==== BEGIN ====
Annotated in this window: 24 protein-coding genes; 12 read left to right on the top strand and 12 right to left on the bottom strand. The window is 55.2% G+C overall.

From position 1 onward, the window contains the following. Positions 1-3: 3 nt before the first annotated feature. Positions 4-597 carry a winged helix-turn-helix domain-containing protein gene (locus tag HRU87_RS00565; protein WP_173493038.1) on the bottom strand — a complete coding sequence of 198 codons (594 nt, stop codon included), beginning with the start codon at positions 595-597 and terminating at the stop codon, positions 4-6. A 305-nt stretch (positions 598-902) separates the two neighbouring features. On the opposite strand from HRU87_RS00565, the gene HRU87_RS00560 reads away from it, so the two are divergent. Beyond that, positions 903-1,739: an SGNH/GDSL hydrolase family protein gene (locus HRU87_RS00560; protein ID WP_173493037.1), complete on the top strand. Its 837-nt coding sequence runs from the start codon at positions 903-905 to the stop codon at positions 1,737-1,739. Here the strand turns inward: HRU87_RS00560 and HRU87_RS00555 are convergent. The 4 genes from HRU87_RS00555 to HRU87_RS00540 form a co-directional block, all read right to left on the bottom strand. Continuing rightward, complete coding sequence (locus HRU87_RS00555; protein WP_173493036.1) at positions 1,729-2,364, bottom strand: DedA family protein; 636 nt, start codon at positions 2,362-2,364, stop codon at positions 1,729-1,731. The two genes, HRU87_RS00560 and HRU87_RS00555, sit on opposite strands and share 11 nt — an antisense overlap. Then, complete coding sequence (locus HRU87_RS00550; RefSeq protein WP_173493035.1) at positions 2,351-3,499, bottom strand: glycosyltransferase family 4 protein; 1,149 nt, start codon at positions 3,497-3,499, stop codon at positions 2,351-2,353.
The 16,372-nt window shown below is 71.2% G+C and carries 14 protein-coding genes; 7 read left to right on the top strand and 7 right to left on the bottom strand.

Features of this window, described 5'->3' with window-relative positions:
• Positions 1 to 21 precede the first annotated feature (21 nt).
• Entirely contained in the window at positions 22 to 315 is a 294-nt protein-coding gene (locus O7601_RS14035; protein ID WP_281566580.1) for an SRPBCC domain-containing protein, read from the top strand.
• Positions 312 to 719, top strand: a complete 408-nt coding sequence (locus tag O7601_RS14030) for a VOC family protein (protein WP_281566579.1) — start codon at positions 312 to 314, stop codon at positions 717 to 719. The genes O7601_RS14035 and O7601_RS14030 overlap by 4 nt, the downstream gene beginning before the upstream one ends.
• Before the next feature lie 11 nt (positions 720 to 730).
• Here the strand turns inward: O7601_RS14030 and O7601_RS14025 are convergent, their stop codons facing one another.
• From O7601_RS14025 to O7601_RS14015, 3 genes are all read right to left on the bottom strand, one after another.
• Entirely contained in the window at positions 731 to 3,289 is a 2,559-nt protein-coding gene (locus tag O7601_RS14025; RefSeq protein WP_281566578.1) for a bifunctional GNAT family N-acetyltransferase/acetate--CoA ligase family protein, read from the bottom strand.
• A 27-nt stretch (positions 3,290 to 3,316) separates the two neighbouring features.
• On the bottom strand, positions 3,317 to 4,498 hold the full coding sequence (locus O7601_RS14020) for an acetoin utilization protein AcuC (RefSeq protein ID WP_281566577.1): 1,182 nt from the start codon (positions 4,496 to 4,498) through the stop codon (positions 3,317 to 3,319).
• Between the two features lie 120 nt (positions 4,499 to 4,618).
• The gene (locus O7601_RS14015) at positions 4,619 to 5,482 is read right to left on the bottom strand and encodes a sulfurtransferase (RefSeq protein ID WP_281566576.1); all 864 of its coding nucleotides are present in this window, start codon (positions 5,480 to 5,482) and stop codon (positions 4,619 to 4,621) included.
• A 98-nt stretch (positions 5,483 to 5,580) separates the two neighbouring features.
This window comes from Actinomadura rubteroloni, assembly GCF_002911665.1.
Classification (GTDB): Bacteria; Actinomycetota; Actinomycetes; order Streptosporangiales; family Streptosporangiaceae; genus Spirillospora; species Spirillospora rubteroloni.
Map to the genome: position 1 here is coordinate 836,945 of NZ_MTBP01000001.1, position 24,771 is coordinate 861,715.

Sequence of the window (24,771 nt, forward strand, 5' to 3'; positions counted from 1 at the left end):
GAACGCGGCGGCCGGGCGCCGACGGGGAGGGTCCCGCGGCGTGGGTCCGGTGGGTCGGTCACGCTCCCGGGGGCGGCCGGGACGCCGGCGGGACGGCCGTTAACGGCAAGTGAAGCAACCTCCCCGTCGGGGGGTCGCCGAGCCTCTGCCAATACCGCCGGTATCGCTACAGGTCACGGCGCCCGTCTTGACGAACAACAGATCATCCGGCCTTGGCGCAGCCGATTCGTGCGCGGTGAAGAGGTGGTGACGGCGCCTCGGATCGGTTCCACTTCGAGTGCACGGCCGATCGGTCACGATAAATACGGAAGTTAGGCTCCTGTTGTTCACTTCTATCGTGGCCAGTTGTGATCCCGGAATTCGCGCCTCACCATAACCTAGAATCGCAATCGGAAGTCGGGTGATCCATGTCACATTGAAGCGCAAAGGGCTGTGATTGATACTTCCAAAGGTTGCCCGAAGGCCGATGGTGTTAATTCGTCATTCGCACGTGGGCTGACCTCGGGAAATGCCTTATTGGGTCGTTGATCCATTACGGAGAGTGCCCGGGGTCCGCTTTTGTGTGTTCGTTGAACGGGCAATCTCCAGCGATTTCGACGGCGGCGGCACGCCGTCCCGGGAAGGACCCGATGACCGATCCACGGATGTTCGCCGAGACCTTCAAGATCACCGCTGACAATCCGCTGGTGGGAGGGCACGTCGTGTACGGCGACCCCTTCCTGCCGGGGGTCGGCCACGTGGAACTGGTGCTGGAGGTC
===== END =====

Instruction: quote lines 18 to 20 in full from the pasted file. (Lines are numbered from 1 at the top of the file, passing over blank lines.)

Classification (GTDB): Bacteria; Actinomycetota; Actinomycetes; order Streptosporangiales; family Streptosporangiaceae; genus Spirillospora; species Spirillospora rubteroloni.
Map to the genome: position 1 here is coordinate 836,945 of NZ_MTBP01000001.1, position 24,771 is coordinate 861,715.

Sequence of the window (24,771 nt, forward strand, 5' to 3'; positions counted from 1 at the left end):